Lawmakers and public health officials call for state task force on alcohol

One lawmaker called on the governor to convene a task force to tackle the incredible harm alcohol visits on New Mexicans. Another exhorted colleagues to not become numb to harrowing statistics on the social ills emanating from alcohol abuse. Department of health officials reiterated over and over that tackling the issue requires a comprehensive, statewide effort. These comments have come during discussions and legislative hearings over the past two weeks in response to New Mexico In Depth’s Blind Drunk, a series that called attention to the state’s alcohol-related public health crisis. New Mexicans die of alcohol-related causes at far higher rates than in other states.

Texas lawsuit to overturn election is a cynical and racist play for power

We suspect many of you, like us, are gobsmacked by Texas asking the U.S. Supreme Court to throw out the election results of the 2020 presidential election in four other states. 

Joining in the madness by Ken Paxton, the Republican attorney general of New Mexico’s giant neighbor to the east, are 17 other Republican attorney generals and more than 40% of the Republican congressional delegation.Paxton is asking the U.S. Supreme Court to overturn the results in Wisconsin, Georgia, Pennsylvania and Michigan — battleground states that helped hand the presidency to former Democratic vice president Joe Biden — by calling into question those states’ administration of the election.Never mind that other states that President Trump won, such as Montana, aren’t targets of Paxton’s lawsuit even though they enacted similar procedures for the 2020 election. Never mind that some of the state elections targeted by Paxton are administered by Republicans.Make no mistake: this challenge is a cynical and racist play for power.Paxton, who is white, as well as 17 Republican Attorney General colleagues and 106 U.S. House members, who support Paxton’s lawsuit and are overwhelmingly white too, are urging the Supreme Court to decide who wins the presidency by throwing out millions of votes in cities  like Atlanta, Philadelphia, Milwaukee and Detroit and their first-ring suburbs — most of which were cast by Black and brown people. In effect, the message Paxton and all those attorney generals and U.S. House members supportive of his suit are sending is, Black and brown people can’t be trusted to vote.Now, if you know your American history, disenfranchsing non-white people is as American as apple pie. We grew up in Georgia and Texas and know the long hard slog the civil rights movement endured while taking on the systems and institutions set up in the Jim Crow South. Since living in New Mexico we’ve also learned about its own sordid history around Indigenous voters who weren’t allowed to vote until the mid 20th century.Like we said, voter disenfranchisement of racial minorities is as American as apple pie. It’s no surprise, then, that attorney generals from five states of the former Confederacy — Florida, Louisiana, Alabama, South Carolina and Mississippi — have signed on to an amicus brief filed by Missouri’s attorney general in support of Texas’ lawsuit. (Georgia did not sign on, and says Texas’ allegations are “false and irresponsible.”)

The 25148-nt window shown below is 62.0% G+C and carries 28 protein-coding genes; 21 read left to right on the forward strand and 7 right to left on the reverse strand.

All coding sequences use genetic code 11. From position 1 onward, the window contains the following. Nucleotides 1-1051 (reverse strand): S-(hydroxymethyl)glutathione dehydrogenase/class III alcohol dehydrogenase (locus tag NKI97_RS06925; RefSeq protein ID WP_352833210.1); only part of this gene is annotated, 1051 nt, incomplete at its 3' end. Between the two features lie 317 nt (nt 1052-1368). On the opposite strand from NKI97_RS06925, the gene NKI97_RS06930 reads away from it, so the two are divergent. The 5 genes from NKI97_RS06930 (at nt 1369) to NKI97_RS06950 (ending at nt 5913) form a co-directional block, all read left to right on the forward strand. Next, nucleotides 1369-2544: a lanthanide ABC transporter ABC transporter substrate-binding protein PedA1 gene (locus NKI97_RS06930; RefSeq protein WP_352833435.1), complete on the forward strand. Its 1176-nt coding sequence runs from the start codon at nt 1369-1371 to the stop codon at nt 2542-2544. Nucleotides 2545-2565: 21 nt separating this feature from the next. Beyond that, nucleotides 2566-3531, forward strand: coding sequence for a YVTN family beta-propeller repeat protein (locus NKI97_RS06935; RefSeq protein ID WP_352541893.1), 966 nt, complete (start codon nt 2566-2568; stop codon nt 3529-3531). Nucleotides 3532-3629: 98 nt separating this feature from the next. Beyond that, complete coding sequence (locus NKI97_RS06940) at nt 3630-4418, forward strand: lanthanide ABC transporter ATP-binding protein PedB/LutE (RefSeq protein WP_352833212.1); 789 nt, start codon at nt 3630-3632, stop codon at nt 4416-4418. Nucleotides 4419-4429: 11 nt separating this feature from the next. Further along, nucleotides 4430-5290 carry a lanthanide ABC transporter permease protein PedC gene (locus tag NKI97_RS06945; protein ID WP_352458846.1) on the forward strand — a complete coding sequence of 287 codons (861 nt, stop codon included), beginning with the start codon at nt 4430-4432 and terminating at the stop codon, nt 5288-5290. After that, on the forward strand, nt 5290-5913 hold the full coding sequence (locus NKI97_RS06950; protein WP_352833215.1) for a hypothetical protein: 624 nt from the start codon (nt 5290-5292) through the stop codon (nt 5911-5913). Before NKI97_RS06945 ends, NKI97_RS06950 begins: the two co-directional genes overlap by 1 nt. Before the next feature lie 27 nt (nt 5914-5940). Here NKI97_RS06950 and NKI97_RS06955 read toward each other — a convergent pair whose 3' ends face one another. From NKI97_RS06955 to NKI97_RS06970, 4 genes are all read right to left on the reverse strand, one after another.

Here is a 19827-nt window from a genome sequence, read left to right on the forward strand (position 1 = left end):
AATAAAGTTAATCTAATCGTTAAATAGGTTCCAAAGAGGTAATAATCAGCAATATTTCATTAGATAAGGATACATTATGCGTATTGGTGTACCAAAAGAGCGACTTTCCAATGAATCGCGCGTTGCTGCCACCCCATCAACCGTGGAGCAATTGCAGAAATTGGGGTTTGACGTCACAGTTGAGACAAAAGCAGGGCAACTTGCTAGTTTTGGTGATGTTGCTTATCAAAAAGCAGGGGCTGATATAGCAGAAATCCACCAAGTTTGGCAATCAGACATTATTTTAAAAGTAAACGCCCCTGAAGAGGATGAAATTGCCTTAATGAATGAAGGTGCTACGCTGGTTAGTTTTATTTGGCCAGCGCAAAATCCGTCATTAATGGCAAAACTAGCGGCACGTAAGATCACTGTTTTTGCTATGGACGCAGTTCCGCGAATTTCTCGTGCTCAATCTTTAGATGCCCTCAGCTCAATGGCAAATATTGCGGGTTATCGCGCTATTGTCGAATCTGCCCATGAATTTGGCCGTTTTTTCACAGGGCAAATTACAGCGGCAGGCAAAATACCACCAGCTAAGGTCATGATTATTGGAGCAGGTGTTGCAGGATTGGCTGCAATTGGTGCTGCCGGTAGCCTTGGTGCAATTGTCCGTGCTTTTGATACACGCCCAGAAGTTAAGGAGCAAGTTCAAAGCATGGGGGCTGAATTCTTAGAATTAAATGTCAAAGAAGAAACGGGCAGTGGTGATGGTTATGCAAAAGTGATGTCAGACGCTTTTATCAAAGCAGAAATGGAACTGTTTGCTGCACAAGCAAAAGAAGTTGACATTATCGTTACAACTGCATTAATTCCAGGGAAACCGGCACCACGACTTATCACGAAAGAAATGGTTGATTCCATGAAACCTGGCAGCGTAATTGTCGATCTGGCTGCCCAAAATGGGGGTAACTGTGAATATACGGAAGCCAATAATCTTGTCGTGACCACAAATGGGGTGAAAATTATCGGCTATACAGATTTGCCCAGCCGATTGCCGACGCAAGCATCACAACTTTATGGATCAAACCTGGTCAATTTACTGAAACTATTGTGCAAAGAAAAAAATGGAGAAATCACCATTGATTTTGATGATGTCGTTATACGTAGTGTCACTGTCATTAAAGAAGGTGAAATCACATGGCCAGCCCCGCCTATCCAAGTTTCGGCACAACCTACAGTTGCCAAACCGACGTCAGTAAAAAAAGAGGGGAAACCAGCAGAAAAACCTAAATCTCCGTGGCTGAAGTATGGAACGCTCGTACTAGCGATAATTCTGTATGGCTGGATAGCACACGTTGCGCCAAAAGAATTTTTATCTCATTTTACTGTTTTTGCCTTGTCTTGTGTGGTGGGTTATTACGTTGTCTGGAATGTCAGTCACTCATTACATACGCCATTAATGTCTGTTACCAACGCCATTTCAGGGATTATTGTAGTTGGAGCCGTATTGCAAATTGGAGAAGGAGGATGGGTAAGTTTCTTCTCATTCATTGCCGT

What is surprising, however, is the blatantness with which this attempt to disenfranchise non-white voters is playing out in front of the nation.  Let’s also be clear that this is a concerted effort to undermine our democracy completely by sowing distrust in the electoral system. 

These plaintiffs are asking the U.S. Supreme Court to take away our collective right to elect the President.